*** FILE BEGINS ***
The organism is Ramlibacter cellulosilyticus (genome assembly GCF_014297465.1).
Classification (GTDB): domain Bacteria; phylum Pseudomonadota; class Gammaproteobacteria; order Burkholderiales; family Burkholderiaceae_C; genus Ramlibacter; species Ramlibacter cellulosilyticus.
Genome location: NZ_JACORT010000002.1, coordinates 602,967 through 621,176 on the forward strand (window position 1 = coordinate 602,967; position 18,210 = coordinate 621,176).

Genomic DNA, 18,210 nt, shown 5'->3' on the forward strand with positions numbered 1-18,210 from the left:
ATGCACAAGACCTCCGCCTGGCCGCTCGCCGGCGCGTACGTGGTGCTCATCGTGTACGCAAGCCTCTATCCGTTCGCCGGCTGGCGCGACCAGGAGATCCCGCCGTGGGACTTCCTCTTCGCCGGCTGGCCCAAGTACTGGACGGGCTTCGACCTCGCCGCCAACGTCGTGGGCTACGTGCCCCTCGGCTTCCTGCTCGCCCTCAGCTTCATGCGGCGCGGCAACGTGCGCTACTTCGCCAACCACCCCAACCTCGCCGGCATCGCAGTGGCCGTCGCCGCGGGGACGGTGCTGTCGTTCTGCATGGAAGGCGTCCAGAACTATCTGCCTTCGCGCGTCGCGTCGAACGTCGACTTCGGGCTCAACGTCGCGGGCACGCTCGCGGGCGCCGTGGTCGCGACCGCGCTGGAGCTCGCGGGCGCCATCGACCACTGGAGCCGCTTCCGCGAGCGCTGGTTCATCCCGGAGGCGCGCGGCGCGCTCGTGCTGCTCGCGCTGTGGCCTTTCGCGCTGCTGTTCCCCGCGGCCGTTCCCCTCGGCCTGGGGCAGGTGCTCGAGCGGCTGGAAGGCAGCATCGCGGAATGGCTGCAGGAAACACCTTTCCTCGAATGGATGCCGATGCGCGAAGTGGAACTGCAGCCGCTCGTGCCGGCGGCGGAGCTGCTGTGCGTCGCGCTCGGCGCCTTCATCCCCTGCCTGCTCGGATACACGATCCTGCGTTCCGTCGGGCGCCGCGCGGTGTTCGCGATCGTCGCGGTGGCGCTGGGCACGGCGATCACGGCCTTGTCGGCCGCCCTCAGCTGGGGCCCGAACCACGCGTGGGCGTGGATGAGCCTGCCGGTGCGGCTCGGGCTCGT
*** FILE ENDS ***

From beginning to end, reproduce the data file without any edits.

The organism is Ramlibacter cellulosilyticus (genome assembly GCF_014297465.1).
Classification (GTDB): domain Bacteria; phylum Pseudomonadota; class Gammaproteobacteria; order Burkholderiales; family Burkholderiaceae_C; genus Ramlibacter; species Ramlibacter cellulosilyticus.
Genome location: NZ_JACORT010000002.1, coordinates 602,967 through 621,176 on the forward strand (window position 1 = coordinate 602,967; position 18,210 = coordinate 621,176).

Genomic DNA, 18,210 nt, shown 5'->3' on the forward strand with positions numbered 1-18,210 from the left:
ATGCACAAGACCTCCGCCTGGCCGCTCGCCGGCGCGTACGTGGTGCTCATCGTGTACGCAAGCCTCTATCCGTTCGCCGGCTGGCGCGACCAGGAGATCCCGCCGTGGGACTTCCTCTTCGCCGGCTGGCCCAAGTACTGGACGGGCTTCGACCTCGCCGCCAACGTCGTGGGCTACGTGCCCCTCGGCTTCCTGCTCGCCCTCAGCTTCATGCGGCGCGGCAACGTGCGCTACTTCGCCAACCACCCCAACCTCGCCGGCATCGCAGTGGCCGTCGCCGCGGGGACGGTGCTGTCGTTCTGCATGGAAGGCGTCCAGAACTATCTGCCTTCGCGCGTCGCGTCGAACGTCGACTTCGGGCTCAACGTCGCGGGCACGCTCGCGGGCGCCGTGGTCGCGACCGCGCTGGAGCTCGCGGGCGCCATCGACCACTGGAGCCGCTTCCGCGAGCGCTGGTTCATCCCGGAGGCGCGCGGCGCGCTCGTGCTGCTCGCGCTGTGGCCTTTCGCGCTGCTGTTCCCCGCGGCCGTTCCCCTCGGCCTGGGGCAGGTGCTCGAGCGGCTGGAAGGCAGCATCGCGGAATGGCTGCAGGAAACACCTTTCCTCGAATGGATGCCGATGCGCGAAGTGGAACTGCAGCCGCTCGTGCCGGCGGCGGAGCTGCTGTGCGTCGCGCTCGGCGCCTTCATCCCCTGCCTGCTCGGATACACGATCCTGCGTTCCGTCGGGCGCCGCGCGGTGTTCGCGATCGTCGCGGTGGCGCTGGGCACGGCGATCACGGCCTTGTCGGCCGCCCTCAGCTGGGGCCCGAACCACGCGTGGGCGTGGATGAGCCTGCCGGTGCGGCTCGGGCTCGT